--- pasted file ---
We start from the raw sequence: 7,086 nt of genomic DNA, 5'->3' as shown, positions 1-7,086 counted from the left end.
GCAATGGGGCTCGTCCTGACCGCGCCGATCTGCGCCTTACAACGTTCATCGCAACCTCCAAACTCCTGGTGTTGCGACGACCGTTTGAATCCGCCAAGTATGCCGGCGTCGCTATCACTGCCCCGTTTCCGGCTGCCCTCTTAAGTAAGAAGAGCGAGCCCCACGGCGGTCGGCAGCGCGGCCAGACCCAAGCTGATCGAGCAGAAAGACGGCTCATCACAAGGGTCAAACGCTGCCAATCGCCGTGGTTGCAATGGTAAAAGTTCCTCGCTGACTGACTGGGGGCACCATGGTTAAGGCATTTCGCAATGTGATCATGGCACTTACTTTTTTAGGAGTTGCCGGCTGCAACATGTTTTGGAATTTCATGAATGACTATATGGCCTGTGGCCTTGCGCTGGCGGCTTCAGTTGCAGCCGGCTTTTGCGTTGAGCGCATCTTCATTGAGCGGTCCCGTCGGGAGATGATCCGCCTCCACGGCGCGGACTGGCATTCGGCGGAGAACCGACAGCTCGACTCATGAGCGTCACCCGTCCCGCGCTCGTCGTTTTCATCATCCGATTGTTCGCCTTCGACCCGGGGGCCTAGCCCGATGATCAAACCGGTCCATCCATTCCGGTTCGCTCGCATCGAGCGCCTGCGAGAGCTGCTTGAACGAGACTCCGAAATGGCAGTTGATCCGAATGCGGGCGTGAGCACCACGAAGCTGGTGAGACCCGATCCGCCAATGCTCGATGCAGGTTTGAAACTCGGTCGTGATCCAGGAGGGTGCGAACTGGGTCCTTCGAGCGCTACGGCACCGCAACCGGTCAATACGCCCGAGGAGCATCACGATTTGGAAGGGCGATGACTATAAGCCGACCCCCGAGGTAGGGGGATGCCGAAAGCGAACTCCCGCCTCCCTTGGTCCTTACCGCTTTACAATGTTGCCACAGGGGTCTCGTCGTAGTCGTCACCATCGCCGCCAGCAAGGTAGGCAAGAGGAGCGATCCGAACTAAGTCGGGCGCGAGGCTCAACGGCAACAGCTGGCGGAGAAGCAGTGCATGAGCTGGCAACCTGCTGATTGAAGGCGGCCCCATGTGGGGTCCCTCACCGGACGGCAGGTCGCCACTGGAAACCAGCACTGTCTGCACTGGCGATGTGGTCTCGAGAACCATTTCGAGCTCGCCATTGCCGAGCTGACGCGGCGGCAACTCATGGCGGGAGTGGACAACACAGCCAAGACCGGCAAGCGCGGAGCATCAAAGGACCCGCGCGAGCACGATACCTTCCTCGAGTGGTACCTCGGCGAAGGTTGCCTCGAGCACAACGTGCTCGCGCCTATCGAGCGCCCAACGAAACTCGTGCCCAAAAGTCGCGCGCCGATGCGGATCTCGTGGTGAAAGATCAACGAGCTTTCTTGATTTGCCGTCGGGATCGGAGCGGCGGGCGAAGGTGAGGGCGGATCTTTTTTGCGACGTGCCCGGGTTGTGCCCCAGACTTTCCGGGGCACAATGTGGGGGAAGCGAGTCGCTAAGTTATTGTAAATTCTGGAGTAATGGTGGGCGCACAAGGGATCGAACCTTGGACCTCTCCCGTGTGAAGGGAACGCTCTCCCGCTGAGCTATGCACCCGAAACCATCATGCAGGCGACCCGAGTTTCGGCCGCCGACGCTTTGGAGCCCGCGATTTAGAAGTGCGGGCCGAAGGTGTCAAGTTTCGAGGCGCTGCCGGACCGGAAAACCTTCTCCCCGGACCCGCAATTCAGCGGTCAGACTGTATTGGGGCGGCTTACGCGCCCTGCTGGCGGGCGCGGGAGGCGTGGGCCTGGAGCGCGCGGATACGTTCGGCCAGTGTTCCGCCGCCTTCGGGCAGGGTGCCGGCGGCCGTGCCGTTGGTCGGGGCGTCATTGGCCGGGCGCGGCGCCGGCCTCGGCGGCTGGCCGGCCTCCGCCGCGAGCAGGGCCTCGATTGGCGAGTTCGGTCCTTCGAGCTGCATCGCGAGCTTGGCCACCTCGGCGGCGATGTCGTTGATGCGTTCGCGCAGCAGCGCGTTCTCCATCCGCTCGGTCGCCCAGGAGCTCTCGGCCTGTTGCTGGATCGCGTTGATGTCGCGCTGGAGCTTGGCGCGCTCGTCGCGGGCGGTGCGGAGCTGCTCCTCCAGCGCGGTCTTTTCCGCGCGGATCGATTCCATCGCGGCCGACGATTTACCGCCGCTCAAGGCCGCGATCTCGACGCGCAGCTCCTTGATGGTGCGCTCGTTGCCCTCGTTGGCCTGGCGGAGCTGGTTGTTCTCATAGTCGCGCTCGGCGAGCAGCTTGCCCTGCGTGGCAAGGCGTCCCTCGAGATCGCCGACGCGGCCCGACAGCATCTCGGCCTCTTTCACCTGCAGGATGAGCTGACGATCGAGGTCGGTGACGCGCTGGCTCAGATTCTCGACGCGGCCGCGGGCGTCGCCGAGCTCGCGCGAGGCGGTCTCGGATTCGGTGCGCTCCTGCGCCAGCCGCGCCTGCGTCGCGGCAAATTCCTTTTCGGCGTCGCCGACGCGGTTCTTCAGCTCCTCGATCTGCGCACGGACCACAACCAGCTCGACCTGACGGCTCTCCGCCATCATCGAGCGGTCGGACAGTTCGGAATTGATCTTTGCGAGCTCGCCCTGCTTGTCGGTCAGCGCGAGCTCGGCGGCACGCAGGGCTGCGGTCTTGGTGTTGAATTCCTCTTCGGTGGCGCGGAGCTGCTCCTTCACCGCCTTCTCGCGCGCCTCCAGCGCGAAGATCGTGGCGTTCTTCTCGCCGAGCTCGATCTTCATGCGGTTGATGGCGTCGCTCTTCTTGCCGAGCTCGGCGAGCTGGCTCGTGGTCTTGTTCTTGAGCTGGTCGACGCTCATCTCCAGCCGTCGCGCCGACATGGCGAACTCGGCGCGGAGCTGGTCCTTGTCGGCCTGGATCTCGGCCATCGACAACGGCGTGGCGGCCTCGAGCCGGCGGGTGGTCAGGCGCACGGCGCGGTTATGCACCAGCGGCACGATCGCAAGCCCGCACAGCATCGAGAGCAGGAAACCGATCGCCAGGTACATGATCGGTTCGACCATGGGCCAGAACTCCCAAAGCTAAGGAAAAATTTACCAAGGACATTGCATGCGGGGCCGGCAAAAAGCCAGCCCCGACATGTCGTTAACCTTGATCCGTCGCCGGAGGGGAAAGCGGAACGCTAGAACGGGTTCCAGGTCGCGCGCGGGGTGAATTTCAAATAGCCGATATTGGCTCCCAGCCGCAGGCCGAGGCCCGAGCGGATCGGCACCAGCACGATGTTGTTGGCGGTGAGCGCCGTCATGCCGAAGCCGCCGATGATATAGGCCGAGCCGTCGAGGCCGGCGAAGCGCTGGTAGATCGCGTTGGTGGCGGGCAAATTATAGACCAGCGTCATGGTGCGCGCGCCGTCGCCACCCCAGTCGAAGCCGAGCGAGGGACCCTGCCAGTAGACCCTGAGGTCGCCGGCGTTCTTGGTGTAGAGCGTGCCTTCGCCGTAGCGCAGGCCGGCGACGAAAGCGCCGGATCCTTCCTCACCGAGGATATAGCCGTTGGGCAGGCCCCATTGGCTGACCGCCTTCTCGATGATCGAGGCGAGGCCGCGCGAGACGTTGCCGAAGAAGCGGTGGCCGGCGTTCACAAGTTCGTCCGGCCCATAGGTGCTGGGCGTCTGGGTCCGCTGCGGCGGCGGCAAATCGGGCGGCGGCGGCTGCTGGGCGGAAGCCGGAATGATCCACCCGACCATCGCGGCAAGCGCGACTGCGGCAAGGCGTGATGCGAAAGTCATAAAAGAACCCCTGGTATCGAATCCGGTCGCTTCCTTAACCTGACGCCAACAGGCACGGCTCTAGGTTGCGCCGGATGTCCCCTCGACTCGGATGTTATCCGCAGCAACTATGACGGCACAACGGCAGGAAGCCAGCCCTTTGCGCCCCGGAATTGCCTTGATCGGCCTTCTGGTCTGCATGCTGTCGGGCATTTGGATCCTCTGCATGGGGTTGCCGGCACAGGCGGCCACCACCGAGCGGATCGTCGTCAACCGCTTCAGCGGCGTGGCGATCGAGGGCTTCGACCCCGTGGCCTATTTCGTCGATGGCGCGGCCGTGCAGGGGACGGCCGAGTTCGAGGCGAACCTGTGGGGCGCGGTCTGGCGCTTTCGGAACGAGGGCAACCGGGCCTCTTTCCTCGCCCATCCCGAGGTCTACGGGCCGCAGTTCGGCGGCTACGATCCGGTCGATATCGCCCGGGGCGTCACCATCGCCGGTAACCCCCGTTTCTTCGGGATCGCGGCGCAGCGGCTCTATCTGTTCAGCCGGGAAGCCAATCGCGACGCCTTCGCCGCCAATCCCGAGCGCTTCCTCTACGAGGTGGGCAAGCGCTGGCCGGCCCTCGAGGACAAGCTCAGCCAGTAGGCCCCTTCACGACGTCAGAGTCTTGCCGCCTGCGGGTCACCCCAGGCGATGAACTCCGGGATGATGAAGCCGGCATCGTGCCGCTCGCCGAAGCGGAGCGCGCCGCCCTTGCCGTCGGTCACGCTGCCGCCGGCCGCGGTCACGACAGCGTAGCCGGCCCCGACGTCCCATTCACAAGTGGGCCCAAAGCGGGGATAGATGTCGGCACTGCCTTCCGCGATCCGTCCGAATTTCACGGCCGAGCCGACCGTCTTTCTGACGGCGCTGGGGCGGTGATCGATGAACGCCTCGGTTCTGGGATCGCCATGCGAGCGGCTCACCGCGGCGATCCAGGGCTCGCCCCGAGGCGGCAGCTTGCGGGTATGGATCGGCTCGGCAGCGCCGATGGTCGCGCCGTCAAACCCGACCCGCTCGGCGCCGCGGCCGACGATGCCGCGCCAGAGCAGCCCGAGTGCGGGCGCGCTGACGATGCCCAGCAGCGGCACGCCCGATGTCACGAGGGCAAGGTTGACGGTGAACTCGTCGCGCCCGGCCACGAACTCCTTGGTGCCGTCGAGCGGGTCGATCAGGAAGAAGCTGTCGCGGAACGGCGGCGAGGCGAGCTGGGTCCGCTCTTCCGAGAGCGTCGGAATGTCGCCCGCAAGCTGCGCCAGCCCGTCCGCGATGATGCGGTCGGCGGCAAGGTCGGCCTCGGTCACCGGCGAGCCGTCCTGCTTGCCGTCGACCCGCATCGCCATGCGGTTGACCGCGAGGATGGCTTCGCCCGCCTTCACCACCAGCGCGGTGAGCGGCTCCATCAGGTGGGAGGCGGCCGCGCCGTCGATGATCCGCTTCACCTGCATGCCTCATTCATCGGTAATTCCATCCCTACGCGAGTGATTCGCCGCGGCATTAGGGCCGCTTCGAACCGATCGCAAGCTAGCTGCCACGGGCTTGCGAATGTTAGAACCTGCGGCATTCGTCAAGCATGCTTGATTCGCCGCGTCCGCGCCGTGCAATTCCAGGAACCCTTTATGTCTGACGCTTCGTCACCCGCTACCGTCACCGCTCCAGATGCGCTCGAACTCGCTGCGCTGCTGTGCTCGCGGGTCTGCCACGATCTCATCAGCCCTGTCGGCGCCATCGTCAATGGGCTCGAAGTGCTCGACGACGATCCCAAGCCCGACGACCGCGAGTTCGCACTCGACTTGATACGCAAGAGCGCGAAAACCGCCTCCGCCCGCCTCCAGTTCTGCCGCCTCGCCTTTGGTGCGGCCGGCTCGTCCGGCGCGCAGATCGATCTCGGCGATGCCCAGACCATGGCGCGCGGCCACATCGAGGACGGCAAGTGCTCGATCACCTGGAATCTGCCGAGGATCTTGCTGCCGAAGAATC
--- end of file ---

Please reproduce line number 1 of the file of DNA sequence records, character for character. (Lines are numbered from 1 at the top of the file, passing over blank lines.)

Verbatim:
We start from the raw sequence: 7,086 nt of genomic DNA, 5'->3' as shown, positions 1-7,086 counted from the left end.